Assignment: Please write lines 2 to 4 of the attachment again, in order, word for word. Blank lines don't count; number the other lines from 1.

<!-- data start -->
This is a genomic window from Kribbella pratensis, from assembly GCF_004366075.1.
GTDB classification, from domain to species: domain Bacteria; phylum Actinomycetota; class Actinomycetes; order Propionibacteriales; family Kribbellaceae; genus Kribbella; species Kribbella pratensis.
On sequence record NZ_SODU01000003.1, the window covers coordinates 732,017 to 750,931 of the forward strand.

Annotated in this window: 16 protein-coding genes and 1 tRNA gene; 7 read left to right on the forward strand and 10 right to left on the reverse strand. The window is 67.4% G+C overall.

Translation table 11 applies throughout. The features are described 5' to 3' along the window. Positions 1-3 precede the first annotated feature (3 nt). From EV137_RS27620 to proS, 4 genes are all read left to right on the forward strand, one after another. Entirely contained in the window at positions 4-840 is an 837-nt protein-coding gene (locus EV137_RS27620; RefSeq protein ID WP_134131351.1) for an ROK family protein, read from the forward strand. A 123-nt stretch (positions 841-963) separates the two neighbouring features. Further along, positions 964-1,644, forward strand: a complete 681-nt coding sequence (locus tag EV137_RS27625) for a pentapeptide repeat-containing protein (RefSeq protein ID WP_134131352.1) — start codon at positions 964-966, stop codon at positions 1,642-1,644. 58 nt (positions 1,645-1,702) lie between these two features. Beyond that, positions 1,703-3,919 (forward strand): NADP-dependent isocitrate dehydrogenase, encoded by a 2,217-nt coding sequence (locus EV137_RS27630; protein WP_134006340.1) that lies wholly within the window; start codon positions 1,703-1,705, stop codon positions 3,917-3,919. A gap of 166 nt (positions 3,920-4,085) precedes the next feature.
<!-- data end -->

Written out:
GTDB classification, from domain to species: domain Bacteria; phylum Actinomycetota; class Actinomycetes; order Propionibacteriales; family Kribbellaceae; genus Kribbella; species Kribbella pratensis.
On sequence record NZ_SODU01000003.1, the window covers coordinates 732,017 to 750,931 of the forward strand.

Annotated in this window: 16 protein-coding genes and 1 tRNA gene; 7 read left to right on the forward strand and 10 right to left on the reverse strand. The window is 67.4% G+C overall.